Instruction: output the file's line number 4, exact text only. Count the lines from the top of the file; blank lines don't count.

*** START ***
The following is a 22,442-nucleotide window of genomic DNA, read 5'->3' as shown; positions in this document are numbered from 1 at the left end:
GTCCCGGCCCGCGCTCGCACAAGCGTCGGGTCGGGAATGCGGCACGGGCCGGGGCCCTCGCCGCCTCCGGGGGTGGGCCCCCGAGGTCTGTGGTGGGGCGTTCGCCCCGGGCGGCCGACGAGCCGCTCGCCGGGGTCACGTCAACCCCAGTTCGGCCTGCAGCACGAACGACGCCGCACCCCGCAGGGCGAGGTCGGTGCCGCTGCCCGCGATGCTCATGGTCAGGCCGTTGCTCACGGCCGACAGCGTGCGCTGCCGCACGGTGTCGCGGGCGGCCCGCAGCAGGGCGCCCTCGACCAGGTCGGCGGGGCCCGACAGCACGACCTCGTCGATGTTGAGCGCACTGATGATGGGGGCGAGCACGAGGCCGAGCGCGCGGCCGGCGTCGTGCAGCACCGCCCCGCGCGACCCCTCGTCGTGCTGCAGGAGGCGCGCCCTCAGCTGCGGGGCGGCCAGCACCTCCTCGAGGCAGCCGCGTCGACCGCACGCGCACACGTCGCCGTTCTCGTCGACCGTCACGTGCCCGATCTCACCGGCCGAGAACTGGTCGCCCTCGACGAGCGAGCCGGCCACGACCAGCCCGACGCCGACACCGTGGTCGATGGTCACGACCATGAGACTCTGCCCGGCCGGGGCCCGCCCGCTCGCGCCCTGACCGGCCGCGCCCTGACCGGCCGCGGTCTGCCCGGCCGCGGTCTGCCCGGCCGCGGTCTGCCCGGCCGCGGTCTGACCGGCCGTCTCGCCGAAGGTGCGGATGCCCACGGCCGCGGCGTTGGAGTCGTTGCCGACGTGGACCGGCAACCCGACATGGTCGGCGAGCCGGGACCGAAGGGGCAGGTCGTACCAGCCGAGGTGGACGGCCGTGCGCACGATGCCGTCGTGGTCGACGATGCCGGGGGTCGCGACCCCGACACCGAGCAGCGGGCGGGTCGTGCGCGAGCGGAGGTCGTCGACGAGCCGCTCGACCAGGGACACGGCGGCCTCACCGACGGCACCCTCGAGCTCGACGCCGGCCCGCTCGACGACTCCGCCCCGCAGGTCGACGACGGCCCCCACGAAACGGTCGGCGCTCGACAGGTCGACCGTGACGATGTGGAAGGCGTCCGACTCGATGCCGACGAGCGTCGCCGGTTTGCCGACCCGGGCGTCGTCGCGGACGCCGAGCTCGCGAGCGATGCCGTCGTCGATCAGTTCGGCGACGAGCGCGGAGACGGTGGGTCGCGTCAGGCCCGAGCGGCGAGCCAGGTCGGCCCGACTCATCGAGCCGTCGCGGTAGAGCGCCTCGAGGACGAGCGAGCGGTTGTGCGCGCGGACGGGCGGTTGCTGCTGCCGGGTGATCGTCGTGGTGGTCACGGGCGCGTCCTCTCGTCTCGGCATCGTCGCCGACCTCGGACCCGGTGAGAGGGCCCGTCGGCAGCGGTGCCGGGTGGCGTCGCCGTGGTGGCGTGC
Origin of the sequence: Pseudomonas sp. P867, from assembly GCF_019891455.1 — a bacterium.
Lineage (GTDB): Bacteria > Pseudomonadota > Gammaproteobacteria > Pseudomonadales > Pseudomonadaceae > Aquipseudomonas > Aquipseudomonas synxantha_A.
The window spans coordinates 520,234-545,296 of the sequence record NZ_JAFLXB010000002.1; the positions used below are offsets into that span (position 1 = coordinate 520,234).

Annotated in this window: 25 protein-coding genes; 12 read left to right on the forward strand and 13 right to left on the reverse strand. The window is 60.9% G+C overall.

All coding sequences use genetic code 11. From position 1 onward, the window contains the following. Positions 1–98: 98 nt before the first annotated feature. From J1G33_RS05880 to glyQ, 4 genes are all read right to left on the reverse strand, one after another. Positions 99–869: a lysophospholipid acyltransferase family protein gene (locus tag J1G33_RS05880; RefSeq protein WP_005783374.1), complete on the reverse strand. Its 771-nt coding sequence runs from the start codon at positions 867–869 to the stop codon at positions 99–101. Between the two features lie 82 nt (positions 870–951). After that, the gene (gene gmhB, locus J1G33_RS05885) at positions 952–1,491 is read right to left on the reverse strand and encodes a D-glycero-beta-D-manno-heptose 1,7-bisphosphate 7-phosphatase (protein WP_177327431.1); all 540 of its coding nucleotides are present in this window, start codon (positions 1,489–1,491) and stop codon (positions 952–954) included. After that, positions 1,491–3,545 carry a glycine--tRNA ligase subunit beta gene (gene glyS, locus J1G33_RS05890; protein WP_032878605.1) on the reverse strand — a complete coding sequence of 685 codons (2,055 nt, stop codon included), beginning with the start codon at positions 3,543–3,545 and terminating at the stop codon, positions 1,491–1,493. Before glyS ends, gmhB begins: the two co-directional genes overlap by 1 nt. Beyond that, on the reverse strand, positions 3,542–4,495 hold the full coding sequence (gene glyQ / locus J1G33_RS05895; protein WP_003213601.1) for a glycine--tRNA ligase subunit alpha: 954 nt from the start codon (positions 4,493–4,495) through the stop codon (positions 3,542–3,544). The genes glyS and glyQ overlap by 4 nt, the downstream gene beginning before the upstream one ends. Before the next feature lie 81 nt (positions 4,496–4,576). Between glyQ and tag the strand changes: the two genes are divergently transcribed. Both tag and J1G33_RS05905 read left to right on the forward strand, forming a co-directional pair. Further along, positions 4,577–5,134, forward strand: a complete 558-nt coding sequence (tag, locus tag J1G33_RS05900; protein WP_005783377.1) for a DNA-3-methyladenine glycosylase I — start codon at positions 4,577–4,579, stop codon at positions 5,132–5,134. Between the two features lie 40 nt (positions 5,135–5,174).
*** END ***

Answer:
Lineage (GTDB): Bacteria > Pseudomonadota > Gammaproteobacteria > Pseudomonadales > Pseudomonadaceae > Aquipseudomonas > Aquipseudomonas synxantha_A.